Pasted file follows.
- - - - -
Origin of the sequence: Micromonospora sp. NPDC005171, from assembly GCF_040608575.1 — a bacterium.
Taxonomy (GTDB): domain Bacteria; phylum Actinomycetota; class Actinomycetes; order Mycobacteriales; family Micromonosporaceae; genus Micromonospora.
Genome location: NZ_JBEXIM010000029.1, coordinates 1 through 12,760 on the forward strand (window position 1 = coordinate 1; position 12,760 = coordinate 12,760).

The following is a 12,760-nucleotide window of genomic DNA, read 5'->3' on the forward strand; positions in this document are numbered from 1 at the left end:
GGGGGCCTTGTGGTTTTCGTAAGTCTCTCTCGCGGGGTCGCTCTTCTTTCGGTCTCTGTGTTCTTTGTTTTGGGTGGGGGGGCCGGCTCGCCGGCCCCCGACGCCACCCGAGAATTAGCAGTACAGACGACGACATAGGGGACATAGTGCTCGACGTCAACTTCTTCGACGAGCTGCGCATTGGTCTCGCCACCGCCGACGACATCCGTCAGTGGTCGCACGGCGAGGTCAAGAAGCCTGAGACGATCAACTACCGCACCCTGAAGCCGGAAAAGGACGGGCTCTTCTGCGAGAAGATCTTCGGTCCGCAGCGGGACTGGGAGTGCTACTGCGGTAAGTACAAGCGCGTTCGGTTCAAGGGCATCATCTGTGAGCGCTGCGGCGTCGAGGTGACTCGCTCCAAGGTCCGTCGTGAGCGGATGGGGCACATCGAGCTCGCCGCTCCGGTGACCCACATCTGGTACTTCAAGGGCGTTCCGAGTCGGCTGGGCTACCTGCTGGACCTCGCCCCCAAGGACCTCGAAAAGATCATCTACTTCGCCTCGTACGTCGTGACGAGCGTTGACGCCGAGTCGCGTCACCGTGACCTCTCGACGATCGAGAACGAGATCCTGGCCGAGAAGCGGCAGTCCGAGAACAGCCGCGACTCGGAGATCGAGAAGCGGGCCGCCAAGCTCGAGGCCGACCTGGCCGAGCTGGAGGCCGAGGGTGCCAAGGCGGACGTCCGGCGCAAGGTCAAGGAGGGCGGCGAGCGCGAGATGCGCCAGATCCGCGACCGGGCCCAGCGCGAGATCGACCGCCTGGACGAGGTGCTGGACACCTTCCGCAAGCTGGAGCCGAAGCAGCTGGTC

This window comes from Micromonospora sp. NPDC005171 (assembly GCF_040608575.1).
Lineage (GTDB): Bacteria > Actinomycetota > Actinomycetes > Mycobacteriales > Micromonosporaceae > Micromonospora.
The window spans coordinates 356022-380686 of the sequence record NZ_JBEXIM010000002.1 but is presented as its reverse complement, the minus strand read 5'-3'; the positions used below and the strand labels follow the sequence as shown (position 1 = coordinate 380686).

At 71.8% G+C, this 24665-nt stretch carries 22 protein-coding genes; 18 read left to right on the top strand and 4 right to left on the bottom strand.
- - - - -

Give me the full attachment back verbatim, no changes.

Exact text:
Origin of the sequence: Micromonospora sp. NPDC005171, from assembly GCF_040608575.1 — a bacterium.
Taxonomy (GTDB): domain Bacteria; phylum Actinomycetota; class Actinomycetes; order Mycobacteriales; family Micromonosporaceae; genus Micromonospora.
Genome location: NZ_JBEXIM010000029.1, coordinates 1 through 12,760 on the forward strand (window position 1 = coordinate 1; position 12,760 = coordinate 12,760).

The following is a 12,760-nucleotide window of genomic DNA, read 5'->3' on the forward strand; positions in this document are numbered from 1 at the left end:
GGGGGCCTTGTGGTTTTCGTAAGTCTCTCTCGCGGGGTCGCTCTTCTTTCGGTCTCTGTGTTCTTTGTTTTGGGTGGGGGGGCCGGCTCGCCGGCCCCCGACGCCACCCGAGAATTAGCAGTACAGACGACGACATAGGGGACATAGTGCTCGACGTCAACTTCTTCGACGAGCTGCGCATTGGTCTCGCCACCGCCGACGACATCCGTCAGTGGTCGCACGGCGAGGTCAAGAAGCCTGAGACGATCAACTACCGCACCCTGAAGCCGGAAAAGGACGGGCTCTTCTGCGAGAAGATCTTCGGTCCGCAGCGGGACTGGGAGTGCTACTGCGGTAAGTACAAGCGCGTTCGGTTCAAGGGCATCATCTGTGAGCGCTGCGGCGTCGAGGTGACTCGCTCCAAGGTCCGTCGTGAGCGGATGGGGCACATCGAGCTCGCCGCTCCGGTGACCCACATCTGGTACTTCAAGGGCGTTCCGAGTCGGCTGGGCTACCTGCTGGACCTCGCCCCCAAGGACCTCGAAAAGATCATCTACTTCGCCTCGTACGTCGTGACGAGCGTTGACGCCGAGTCGCGTCACCGTGACCTCTCGACGATCGAGAACGAGATCCTGGCCGAGAAGCGGCAGTCCGAGAACAGCCGCGACTCGGAGATCGAGAAGCGGGCCGCCAAGCTCGAGGCCGACCTGGCCGAGCTGGAGGCCGAGGGTGCCAAGGCGGACGTCCGGCGCAAGGTCAAGGAGGGCGGCGAGCGCGAGATGCGCCAGATCCGCGACCGGGCCCAGCGCGAGATCGACCGCCTGGACGAGGTGCTGGACACCTTCCGCAAGCTGGAGCCGAAGCAGCTGGTC

This window comes from Micromonospora sp. NPDC005171 (assembly GCF_040608575.1).
Lineage (GTDB): Bacteria > Actinomycetota > Actinomycetes > Mycobacteriales > Micromonosporaceae > Micromonospora.
The window spans coordinates 356022-380686 of the sequence record NZ_JBEXIM010000002.1 but is presented as its reverse complement, the minus strand read 5'-3'; the positions used below and the strand labels follow the sequence as shown (position 1 = coordinate 380686).

At 71.8% G+C, this 24665-nt stretch carries 22 protein-coding genes; 18 read left to right on the top strand and 4 right to left on the bottom strand.